Ford stock has been on a bit of a roller coaster ride over the past couple of years, which is to be expected given the global pandemic and ensuing complications it caused for the industry as a whole. Throw in Ford’s massive investments in electrification amid various macroeconomic uncertainties, and there is certainly plenty of volatility here. However, analysts have largely either maintained or raised ratings on Ford stock recently, showing confidence in the company’s long-term plan. That isn’t the case with Swiss multinational investment bank and financial services company UBS, however, which just downgraded its outlook on Ford stock, as Ford Authority reported yesterday. Now, according to Hazeltree’s 2023 Year in Review Report, Ford stock was also among the most shorted securities last year, too.
Shorting a stock occurs that a trader borrows shares from a broker and immediately sells them with the expectation that the share price will fall shortly after. This annual report lists the top five securities that were the most shorted by hedge funds in the Americas, EMEA, and APAC regions in the large-, mid-, and small-cap ranges, and in that regard, Tesla, Ford, and Wayfair topped the Americas large-cap list for most shorted stocks, while in EMEA, Siemens Healthineers, Fastighets AB, and Alstom were among the top five most shorted. In APAC, Commonwealth Bank of Australia closed out the year as the most shorted stock in the large-cap category.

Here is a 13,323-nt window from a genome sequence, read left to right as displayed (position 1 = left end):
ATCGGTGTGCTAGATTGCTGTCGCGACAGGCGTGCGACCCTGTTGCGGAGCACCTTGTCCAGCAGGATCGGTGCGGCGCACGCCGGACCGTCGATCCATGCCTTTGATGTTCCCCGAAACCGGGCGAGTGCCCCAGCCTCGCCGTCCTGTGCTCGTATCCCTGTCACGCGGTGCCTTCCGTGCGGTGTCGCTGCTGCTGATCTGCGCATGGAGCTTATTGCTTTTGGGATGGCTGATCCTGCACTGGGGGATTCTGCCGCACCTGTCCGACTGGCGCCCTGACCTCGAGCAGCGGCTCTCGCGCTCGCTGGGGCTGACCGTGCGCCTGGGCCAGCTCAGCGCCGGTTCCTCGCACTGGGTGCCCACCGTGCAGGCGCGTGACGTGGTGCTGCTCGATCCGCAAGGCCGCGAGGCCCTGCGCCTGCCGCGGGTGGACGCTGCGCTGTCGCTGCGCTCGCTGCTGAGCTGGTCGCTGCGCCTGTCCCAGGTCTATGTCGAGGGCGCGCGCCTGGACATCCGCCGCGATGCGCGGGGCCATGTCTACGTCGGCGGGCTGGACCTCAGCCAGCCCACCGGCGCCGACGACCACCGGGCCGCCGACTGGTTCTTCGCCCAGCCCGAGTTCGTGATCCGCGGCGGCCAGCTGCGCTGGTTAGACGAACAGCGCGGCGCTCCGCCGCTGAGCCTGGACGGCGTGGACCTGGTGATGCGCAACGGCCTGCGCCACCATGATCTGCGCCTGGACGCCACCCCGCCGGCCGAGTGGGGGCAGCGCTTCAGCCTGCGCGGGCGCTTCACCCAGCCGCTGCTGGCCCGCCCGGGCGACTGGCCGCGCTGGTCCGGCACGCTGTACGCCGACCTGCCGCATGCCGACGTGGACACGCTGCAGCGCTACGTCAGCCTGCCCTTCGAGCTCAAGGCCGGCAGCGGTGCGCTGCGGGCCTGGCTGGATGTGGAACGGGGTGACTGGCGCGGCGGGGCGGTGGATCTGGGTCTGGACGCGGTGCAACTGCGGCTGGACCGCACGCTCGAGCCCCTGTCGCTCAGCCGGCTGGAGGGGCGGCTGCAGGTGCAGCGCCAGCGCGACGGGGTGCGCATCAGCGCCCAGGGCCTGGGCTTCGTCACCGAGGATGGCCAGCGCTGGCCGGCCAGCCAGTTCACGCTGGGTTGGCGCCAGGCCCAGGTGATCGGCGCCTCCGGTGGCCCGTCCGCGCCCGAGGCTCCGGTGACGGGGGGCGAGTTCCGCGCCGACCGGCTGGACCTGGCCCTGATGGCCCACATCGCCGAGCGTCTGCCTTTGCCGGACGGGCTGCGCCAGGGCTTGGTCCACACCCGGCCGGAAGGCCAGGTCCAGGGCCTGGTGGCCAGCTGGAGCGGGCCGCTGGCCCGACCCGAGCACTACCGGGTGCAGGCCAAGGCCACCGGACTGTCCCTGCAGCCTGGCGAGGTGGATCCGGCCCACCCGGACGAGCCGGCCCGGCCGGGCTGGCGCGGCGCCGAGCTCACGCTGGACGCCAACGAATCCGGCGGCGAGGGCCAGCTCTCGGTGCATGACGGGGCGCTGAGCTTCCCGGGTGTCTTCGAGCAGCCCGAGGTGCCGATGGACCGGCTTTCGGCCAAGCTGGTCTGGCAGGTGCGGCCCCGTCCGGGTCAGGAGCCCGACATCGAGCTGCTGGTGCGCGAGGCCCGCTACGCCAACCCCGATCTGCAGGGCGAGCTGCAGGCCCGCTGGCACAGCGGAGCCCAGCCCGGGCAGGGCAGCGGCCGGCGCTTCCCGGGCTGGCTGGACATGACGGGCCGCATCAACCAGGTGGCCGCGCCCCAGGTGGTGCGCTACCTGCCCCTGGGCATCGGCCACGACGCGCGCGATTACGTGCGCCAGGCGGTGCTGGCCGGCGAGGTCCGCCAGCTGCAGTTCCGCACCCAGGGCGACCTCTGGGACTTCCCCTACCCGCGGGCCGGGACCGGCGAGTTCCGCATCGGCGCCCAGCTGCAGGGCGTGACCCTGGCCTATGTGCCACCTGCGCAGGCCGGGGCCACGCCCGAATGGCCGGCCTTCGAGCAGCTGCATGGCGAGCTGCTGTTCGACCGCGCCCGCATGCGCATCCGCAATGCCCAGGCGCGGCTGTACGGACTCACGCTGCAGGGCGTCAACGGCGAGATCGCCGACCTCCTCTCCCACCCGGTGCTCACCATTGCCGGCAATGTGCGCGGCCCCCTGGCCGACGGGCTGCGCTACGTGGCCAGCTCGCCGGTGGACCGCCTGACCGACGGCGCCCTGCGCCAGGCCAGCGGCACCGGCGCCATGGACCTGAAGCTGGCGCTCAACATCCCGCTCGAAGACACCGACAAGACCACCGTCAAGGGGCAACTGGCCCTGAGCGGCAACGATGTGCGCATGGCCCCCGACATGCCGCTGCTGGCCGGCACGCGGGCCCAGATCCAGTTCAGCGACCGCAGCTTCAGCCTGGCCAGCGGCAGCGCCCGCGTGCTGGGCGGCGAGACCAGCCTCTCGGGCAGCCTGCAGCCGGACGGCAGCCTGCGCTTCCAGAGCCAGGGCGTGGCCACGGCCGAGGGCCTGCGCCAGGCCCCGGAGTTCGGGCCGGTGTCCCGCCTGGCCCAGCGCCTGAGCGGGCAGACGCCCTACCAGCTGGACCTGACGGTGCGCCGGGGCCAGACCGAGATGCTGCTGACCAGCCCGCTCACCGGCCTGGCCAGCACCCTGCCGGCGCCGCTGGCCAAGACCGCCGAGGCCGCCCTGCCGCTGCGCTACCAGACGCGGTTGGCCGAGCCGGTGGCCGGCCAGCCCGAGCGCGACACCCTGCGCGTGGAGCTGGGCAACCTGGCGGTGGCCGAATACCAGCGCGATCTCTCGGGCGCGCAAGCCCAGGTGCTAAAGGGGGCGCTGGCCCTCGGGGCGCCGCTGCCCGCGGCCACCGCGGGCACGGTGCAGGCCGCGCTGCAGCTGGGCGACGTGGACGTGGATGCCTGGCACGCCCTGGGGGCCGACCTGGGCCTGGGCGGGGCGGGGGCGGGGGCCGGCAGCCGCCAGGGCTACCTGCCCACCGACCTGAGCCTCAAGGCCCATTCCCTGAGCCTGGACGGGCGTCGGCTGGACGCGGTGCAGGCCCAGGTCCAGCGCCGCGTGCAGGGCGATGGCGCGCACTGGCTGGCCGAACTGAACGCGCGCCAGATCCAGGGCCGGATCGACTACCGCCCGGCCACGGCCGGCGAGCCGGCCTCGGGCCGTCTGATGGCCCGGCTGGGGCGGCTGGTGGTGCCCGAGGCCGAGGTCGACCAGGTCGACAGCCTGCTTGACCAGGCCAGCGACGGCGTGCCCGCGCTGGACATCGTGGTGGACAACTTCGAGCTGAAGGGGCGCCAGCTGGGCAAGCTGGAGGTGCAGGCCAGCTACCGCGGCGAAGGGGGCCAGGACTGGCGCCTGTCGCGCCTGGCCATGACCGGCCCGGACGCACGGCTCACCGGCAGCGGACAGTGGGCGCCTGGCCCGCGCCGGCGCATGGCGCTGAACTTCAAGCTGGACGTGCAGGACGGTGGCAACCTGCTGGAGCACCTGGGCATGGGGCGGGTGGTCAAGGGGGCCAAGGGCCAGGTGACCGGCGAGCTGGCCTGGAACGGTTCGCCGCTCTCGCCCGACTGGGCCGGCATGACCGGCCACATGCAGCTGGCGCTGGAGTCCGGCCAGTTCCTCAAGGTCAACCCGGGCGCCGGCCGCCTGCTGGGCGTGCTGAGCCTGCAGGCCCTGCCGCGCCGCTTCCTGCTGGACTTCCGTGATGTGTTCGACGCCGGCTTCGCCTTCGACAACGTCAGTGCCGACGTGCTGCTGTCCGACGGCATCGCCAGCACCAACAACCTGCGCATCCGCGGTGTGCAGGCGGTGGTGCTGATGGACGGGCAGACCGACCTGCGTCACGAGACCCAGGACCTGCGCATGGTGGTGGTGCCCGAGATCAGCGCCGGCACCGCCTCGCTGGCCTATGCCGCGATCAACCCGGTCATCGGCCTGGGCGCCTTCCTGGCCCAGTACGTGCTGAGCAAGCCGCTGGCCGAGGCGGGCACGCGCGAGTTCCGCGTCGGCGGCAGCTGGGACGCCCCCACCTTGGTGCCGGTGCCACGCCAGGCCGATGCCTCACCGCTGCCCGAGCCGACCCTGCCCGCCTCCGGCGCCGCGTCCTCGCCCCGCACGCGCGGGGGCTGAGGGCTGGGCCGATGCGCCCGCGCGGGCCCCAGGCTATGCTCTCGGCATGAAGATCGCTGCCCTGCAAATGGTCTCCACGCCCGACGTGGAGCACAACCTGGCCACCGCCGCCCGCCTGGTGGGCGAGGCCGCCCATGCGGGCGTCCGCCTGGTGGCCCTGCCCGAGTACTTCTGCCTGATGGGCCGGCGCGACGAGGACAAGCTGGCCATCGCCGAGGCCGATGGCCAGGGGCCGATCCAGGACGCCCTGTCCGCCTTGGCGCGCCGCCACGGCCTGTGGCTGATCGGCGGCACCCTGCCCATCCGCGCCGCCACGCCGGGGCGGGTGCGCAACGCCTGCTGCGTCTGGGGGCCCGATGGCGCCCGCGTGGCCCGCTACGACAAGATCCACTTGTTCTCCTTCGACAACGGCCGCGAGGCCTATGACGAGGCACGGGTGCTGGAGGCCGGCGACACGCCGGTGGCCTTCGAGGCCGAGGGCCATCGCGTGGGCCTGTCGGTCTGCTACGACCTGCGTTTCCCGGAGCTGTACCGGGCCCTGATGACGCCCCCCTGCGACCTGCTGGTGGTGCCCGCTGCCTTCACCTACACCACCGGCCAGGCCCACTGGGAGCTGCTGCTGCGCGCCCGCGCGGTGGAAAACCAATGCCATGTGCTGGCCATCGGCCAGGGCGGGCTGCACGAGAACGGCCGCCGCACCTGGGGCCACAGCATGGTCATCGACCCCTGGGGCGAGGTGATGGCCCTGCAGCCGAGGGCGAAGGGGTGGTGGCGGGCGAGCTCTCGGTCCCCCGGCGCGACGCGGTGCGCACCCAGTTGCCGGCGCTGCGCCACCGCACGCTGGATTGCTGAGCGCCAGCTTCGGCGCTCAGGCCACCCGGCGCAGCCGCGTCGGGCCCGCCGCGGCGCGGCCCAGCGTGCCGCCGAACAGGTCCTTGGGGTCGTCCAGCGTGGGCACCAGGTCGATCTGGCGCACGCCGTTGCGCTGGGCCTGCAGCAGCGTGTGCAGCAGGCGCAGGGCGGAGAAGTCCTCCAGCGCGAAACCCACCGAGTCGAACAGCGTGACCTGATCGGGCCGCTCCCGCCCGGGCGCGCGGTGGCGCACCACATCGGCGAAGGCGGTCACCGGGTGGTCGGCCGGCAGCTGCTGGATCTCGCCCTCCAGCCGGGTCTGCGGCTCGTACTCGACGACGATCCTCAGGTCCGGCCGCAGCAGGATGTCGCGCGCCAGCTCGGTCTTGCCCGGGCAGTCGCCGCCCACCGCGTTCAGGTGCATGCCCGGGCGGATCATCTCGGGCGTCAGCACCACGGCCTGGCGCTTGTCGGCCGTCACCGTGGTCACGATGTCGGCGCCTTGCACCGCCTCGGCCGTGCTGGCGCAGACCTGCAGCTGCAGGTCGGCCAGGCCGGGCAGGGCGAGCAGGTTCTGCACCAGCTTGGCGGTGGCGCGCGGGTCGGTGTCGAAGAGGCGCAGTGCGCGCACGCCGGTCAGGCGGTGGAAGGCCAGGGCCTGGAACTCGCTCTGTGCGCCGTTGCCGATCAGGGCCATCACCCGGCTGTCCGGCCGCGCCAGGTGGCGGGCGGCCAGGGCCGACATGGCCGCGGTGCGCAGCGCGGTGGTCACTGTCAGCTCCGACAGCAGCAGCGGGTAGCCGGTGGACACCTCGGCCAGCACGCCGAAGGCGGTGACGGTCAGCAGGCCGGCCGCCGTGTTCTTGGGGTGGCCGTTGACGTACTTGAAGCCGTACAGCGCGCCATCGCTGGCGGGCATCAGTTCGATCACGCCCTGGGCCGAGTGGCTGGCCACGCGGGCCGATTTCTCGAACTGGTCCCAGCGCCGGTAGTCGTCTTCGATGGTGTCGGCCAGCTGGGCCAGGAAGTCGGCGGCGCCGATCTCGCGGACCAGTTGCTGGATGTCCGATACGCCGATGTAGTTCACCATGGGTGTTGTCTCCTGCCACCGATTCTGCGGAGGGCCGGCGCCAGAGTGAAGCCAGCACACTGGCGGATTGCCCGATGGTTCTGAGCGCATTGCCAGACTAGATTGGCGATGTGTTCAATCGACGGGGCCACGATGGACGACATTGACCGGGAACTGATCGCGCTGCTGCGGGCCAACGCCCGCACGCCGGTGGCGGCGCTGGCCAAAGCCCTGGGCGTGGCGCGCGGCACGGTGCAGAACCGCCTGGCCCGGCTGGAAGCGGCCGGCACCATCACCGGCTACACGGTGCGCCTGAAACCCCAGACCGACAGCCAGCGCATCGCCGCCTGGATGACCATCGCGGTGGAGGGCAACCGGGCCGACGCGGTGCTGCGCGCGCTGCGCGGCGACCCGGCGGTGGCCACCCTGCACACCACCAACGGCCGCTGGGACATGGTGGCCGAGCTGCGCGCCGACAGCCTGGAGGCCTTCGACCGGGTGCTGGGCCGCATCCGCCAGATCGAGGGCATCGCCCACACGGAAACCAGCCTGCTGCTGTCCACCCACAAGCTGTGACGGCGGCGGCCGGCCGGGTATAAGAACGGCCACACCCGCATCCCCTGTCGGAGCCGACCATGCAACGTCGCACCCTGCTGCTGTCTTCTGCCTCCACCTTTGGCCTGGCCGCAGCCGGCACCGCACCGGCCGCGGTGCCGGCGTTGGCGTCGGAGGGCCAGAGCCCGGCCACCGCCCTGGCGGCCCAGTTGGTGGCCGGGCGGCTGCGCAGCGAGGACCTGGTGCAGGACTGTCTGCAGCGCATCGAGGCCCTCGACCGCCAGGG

“High inflation and interest rates could be behind short sellers’ focus on consumer cyclical stocks,” said Tim Smith, managing director, data insights at Hazeltree. “It was no surprise to see Tesla top the list of most shorted stocks in 2023 after seeing it lead the pack in our monthly Shortside Reports.”
Ford recently announced that it was pushing back a planned $12 billion dollar investment in electrification and is also canceling plans to build a joint-venture battery plant in Turkey as demand for EVs tapered off near the end of 2023, even as sales set a new record for the year. Regardless, the long-term outlook for EVs remains positive, with most expecting demand to continue to grow for the foreseeable future – just perhaps not as quickly as originally thought, which likely helped drive this skepticism.